Heavenly Father, you cleansed the lips of Isaiah and raised him up to be a witness to the suffering servant and to help us to recognise the suffering servant. Remind us daily, since we are called by your name, that we are yours, and that we should daily remind those around us of your mighty deeds. Send us Lord into the world to proclaim that Messiah has come to save sinners. This we ask through Yeshua haMoshiach who lives and reigns with you and the Ruach haKodesh, one God in glory everlasting. Amen (red)
Wednesday, May 4, 2011
St. Monica (333-387)
Monica, probably a Berber, was born to Christian parents in Tagaste, North Africa. Married at an early age to Patritius, a pagan, she suffered much. He was annoyed at her prayers and alms giving. She was matron to the women and mothers of Tagaste to whom she witnessed and was listened to, because they knew her suffering.
Monica had three children, Augustine, Navigius, and her only daughter, Perpetua. Patritius refused to let her have the children baptised, which caused her sadness as well. After Augustine passed through a period of sickness, she concentrated her efforts on him. He was wayward and by his own admission, lazy. He went to school and fell into grievous sin. His father died soon after becoming a Christian, and Monica’s patient witness resulted in her mother-in-law becoming a Christian as well. Augustine joined the Manicheans, while his siblings became Christians. Uttering heresies at the table, Monica drove him away, but guided by a vision she recalled him. Guided by a bishop, she continued fervent prayer and fasting for her son and followed him to Rome and then to Milan. At Milan, she met St. Ambrose, and after 17 years of prayer for her resisting son, had the joy of seeing him convert to Christianity and be baptised in Milan. She lived in joy with her son in Cassicum, where after six months they decided to return to Africa. On the return trip, Monica died at Ostia, where she was buried.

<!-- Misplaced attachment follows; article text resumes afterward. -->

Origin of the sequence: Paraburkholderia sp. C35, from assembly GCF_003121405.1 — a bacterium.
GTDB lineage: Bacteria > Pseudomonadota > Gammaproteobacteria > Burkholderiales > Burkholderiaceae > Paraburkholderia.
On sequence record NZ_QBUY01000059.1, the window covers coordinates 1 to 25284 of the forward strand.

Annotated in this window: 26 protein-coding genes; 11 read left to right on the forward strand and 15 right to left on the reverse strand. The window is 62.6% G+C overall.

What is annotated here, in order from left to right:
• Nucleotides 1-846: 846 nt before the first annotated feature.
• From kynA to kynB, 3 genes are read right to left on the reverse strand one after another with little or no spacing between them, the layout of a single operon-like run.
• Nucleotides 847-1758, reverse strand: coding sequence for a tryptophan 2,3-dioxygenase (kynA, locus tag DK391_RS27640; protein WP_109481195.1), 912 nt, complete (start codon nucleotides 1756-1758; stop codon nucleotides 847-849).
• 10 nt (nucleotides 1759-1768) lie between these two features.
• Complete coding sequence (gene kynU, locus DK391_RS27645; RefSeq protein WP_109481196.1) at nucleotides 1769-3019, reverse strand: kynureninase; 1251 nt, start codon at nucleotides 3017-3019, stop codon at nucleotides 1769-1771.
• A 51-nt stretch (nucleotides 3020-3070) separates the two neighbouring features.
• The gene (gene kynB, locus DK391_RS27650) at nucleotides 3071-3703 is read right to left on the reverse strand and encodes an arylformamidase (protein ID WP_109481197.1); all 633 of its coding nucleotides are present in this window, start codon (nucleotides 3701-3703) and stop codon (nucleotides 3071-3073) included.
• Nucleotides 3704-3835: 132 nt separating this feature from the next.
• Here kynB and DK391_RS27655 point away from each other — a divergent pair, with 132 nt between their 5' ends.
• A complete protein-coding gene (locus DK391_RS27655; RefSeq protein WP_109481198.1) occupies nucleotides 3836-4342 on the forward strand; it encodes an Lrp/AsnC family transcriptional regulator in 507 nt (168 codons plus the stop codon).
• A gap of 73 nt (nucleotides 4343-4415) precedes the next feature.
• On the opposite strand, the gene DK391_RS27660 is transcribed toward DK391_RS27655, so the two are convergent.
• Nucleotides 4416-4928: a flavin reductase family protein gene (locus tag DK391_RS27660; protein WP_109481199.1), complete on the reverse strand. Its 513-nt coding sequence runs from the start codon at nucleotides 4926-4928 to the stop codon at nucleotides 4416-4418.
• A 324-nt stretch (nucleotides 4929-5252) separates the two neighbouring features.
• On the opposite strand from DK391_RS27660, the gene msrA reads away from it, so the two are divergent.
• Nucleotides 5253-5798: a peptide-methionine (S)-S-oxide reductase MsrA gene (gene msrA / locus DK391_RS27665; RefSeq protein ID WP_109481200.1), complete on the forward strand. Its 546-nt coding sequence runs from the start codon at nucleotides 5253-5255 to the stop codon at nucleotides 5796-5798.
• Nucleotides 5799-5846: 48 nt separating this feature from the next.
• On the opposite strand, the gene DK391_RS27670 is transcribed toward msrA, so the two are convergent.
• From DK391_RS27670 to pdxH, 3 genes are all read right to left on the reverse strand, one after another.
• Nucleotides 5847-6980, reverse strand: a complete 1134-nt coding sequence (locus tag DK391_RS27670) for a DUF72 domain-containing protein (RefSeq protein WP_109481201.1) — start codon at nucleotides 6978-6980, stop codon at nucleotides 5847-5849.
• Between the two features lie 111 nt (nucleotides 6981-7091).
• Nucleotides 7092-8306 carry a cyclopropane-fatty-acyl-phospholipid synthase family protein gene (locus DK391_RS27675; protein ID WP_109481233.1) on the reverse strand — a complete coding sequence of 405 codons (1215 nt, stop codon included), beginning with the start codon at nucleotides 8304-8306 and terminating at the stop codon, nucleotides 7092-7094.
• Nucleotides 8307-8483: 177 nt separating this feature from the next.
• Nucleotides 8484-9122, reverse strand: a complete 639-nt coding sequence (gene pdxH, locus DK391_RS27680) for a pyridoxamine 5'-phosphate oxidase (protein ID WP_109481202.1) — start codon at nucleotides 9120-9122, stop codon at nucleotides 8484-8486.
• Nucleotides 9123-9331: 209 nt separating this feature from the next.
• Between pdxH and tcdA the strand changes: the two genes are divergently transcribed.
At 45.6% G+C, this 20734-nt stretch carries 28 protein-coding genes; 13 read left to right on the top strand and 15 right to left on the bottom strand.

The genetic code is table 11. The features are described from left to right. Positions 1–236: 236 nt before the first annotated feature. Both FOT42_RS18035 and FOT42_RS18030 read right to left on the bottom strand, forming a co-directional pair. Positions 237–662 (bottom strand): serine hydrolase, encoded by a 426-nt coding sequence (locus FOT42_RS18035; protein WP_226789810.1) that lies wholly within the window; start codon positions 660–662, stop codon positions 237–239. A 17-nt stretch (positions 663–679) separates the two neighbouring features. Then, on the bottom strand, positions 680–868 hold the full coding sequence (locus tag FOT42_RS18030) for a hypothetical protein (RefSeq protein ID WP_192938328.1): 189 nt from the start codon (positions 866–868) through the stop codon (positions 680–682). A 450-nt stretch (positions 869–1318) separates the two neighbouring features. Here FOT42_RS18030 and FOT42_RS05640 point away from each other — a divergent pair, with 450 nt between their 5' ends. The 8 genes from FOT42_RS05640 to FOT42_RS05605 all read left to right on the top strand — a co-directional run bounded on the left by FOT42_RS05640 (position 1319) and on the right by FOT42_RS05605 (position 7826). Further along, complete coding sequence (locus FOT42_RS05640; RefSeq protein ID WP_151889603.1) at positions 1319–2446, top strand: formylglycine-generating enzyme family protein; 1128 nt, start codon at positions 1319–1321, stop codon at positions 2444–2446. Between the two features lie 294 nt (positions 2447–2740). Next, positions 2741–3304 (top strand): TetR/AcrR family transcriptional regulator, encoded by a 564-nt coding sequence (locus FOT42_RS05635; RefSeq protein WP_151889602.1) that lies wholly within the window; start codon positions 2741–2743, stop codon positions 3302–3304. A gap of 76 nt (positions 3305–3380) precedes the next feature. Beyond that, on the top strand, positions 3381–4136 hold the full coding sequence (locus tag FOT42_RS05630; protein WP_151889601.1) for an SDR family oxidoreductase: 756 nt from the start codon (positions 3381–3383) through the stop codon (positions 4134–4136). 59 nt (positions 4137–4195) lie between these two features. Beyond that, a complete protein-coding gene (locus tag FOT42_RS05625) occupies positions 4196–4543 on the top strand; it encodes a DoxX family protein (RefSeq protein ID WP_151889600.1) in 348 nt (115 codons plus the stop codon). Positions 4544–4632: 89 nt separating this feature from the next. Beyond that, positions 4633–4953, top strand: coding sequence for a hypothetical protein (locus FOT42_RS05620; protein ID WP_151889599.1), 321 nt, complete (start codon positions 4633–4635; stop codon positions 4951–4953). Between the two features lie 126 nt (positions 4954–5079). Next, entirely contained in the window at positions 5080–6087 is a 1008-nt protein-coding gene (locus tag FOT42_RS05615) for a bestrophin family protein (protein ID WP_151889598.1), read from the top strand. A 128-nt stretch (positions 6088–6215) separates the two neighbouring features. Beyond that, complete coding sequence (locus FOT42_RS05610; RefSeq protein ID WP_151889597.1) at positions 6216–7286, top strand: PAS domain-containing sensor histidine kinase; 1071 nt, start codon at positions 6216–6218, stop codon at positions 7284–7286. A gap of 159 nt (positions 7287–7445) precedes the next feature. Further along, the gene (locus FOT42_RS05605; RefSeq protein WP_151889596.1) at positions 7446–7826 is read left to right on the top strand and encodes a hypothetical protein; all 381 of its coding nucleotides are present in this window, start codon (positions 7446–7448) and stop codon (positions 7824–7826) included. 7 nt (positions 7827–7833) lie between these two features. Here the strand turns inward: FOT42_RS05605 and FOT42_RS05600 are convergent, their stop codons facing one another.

Readings: Psalm 115:12-18
Luke 7:11-17* or John 16:20-42*
Father, you gave Monica the spiritual gifts to persevere in prayer for the conversion of her husband and son. Grant that we may so persevere in our prayers as to draw nearer to you each day. This we ask through Yeshua haMoshiach who lives and reigns with you and Ruach haKodesh, one God in glory everlasting. Amen. (white)
Tuesday, May 3, 2011
Jeremiah or Yirmeyahu was a prophet who lived in the 7th Century, B.C. The books of Jeremiah, III and IV Kings, and Lamentations are attributed to him and his secretary, Baruch. He is known as one of the major prophets (Isaiah, Jeremiah, Ezekiel, and Daniel because their books were longer than the “minor prophets”) While being happy when he was younger, Yirmeyahu was know a the weeping prophet. Yirmeyahu resisted God’s call, but still went out, condemning idolatry, greed among the priests and false prophets. He was commanded to stay away from celebrations and feasting, and to call the people to repentance. His basic message was that the temple, king, and the priesthood were good for nothing as long as human hearts were idolatrous and full of deception. His basic message was that the people needed to return to full worship, and that God would give a new covenant, one that would include the whole world, not just the Hebrews.
Naturally, his message was not popular and his own people threatened his life (Yahweh warned him) and he suffered persecution. Like Isaiah, Yirmeyahu often had to act out his prophesies. As he predicted, Babylone (Bavel) conquered Judah, and many Jews were carried into captivity. The new governor allowed Yirmeyahu to select his dwelling place, but after Yohanan came into power, he forced Yirmeyahu and Baruch to go into Egypt, where he was probably murdered. Very little of what is attributed to Yirmeyahu was written by him. Most of it was written by his friend and disciple, Baruch. The so called letter of Jeremiah is probably not his work.
Jeremiah had a tumultuous relationship with his God. While proclaiming God’s faithfulness, and telling the people that if they repent they can still be saved, he denounces them at the same time, being told not even to pray for them because of their sins. He tells the people that their worship is nothing in God’s sight as long as people did not practice social justice and did not truly turn to God.
Heavenly Father, you raised up Jeremiah to warn of your judgement and to challenge people to repent and follow you. Raise up men and women to challenge us when we are in sin and to help us return to you. This we ask in the name of Yeshua who lives and reigns with you and the Ruach ha Kodesh, one God in glory everlasting. Amen.